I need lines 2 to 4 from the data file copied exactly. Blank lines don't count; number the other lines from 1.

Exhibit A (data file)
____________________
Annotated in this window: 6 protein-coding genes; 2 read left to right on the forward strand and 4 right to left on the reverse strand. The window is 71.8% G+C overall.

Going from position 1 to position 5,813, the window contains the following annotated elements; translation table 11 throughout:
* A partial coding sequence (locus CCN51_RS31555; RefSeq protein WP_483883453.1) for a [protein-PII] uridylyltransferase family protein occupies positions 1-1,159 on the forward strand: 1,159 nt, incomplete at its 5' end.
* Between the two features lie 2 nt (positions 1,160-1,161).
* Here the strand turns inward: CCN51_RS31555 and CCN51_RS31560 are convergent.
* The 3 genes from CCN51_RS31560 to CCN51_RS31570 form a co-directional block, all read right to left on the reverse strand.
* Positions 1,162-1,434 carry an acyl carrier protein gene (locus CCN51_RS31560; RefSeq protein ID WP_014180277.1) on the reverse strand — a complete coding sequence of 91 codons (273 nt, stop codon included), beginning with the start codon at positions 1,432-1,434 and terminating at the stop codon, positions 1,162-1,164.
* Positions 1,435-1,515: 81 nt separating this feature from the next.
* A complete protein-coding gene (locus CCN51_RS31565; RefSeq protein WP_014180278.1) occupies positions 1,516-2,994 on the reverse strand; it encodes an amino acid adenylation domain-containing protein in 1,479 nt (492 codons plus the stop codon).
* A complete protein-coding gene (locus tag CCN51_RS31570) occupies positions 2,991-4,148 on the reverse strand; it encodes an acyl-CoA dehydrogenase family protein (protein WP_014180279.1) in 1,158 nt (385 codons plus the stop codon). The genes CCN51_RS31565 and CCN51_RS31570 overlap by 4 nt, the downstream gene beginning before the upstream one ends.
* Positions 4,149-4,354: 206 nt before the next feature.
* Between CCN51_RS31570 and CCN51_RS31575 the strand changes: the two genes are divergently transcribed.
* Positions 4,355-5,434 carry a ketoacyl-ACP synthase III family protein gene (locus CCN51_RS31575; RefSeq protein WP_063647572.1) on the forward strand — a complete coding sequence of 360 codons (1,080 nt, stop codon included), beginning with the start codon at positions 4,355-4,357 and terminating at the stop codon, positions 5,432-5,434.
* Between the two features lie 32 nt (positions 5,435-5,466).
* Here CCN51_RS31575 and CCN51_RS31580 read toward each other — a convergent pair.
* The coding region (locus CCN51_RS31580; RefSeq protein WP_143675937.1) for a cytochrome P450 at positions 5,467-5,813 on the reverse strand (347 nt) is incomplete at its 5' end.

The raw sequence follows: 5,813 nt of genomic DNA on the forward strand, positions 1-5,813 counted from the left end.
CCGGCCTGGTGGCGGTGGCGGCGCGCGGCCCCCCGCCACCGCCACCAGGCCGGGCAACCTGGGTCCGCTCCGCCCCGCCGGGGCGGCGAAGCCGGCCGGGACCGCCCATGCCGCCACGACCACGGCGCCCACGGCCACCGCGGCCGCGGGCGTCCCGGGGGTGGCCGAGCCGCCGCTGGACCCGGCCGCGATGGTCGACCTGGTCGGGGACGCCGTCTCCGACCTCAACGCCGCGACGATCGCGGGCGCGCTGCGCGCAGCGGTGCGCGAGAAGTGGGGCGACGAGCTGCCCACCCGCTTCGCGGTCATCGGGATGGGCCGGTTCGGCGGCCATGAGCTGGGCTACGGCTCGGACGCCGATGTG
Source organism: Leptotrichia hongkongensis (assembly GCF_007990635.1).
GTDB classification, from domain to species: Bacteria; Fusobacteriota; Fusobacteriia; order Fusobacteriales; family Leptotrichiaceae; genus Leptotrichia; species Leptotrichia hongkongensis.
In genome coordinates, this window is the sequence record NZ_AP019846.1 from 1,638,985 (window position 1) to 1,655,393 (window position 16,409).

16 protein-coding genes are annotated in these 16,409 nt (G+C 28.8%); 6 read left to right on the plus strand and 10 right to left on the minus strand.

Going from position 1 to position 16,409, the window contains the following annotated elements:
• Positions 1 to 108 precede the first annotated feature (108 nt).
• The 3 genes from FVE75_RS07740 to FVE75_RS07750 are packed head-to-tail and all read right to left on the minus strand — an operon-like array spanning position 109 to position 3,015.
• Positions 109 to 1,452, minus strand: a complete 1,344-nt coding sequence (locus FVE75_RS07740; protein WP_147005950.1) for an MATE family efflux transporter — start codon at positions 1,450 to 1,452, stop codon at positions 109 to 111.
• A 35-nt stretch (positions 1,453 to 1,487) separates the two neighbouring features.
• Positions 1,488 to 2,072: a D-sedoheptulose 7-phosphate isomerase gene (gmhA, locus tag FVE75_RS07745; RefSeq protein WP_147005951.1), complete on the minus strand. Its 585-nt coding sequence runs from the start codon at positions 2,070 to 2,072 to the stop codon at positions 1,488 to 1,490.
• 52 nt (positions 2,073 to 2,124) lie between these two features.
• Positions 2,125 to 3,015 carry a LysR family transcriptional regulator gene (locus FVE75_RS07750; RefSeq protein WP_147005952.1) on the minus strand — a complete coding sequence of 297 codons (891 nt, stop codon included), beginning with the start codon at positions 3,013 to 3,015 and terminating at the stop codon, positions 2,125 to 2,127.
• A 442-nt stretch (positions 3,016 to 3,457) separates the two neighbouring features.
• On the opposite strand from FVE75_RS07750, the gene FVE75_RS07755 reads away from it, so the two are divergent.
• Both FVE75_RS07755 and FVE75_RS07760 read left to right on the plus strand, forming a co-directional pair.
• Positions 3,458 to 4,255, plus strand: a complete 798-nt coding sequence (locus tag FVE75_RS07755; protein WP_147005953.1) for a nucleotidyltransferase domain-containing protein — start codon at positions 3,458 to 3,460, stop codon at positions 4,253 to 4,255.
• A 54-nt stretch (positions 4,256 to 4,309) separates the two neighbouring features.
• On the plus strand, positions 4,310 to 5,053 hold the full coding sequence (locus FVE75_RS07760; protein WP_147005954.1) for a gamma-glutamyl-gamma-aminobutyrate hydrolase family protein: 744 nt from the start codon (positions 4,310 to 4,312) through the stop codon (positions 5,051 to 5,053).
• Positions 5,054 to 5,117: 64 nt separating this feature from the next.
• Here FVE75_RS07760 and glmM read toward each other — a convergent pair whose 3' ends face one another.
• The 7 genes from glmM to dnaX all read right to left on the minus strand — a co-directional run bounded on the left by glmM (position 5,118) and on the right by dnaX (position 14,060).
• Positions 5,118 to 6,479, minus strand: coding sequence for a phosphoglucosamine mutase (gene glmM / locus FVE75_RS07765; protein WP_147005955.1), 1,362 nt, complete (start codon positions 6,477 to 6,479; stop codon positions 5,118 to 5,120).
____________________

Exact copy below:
Going from position 1 to position 5,813, the window contains the following annotated elements; translation table 11 throughout:
* A partial coding sequence (locus CCN51_RS31555; RefSeq protein WP_483883453.1) for a [protein-PII] uridylyltransferase family protein occupies positions 1-1,159 on the forward strand: 1,159 nt, incomplete at its 5' end.
* Between the two features lie 2 nt (positions 1,160-1,161).